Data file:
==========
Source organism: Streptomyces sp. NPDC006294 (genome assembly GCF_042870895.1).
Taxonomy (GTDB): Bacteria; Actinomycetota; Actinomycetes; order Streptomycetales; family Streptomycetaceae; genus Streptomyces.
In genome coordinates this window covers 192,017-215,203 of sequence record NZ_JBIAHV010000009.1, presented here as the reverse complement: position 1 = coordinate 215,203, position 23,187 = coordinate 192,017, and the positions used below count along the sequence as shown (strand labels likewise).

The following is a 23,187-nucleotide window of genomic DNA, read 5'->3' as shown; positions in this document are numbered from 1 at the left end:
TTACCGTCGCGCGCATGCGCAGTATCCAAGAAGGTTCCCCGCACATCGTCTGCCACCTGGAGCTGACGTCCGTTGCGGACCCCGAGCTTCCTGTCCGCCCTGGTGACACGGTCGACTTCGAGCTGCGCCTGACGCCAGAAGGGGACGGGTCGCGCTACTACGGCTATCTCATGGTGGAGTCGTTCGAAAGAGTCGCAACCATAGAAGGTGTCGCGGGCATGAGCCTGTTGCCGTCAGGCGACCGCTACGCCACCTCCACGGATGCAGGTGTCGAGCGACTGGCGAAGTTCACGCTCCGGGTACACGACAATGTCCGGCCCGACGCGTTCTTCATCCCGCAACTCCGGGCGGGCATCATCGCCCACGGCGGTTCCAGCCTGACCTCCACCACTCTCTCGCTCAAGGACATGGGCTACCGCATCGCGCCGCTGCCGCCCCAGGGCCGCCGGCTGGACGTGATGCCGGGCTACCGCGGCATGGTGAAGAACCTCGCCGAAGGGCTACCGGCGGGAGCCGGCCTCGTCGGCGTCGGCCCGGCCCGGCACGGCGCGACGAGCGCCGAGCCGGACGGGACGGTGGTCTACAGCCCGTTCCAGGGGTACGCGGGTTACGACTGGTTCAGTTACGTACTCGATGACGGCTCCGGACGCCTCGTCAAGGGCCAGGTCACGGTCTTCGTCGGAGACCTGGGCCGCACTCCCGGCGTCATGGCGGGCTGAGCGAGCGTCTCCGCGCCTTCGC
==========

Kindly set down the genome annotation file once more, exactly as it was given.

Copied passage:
Source organism: Streptomyces sp. NPDC006294 (genome assembly GCF_042870895.1).
Taxonomy (GTDB): Bacteria; Actinomycetota; Actinomycetes; order Streptomycetales; family Streptomycetaceae; genus Streptomyces.
In genome coordinates this window covers 192,017-215,203 of sequence record NZ_JBIAHV010000009.1, presented here as the reverse complement: position 1 = coordinate 215,203, position 23,187 = coordinate 192,017, and the positions used below count along the sequence as shown (strand labels likewise).

The following is a 23,187-nucleotide window of genomic DNA, read 5'->3' as shown; positions in this document are numbered from 1 at the left end:
TTACCGTCGCGCGCATGCGCAGTATCCAAGAAGGTTCCCCGCACATCGTCTGCCACCTGGAGCTGACGTCCGTTGCGGACCCCGAGCTTCCTGTCCGCCCTGGTGACACGGTCGACTTCGAGCTGCGCCTGACGCCAGAAGGGGACGGGTCGCGCTACTACGGCTATCTCATGGTGGAGTCGTTCGAAAGAGTCGCAACCATAGAAGGTGTCGCGGGCATGAGCCTGTTGCCGTCAGGCGACCGCTACGCCACCTCCACGGATGCAGGTGTCGAGCGACTGGCGAAGTTCACGCTCCGGGTACACGACAATGTCCGGCCCGACGCGTTCTTCATCCCGCAACTCCGGGCGGGCATCATCGCCCACGGCGGTTCCAGCCTGACCTCCACCACTCTCTCGCTCAAGGACATGGGCTACCGCATCGCGCCGCTGCCGCCCCAGGGCCGCCGGCTGGACGTGATGCCGGGCTACCGCGGCATGGTGAAGAACCTCGCCGAAGGGCTACCGGCGGGAGCCGGCCTCGTCGGCGTCGGCCCGGCCCGGCACGGCGCGACGAGCGCCGAGCCGGACGGGACGGTGGTCTACAGCCCGTTCCAGGGGTACGCGGGTTACGACTGGTTCAGTTACGTACTCGATGACGGCTCCGGACGCCTCGTCAAGGGCCAGGTCACGGTCTTCGTCGGAGACCTGGGCCGCACTCCCGGCGTCATGGCGGGCTGAGCGAGCGTCTCCGCGCCTTCGC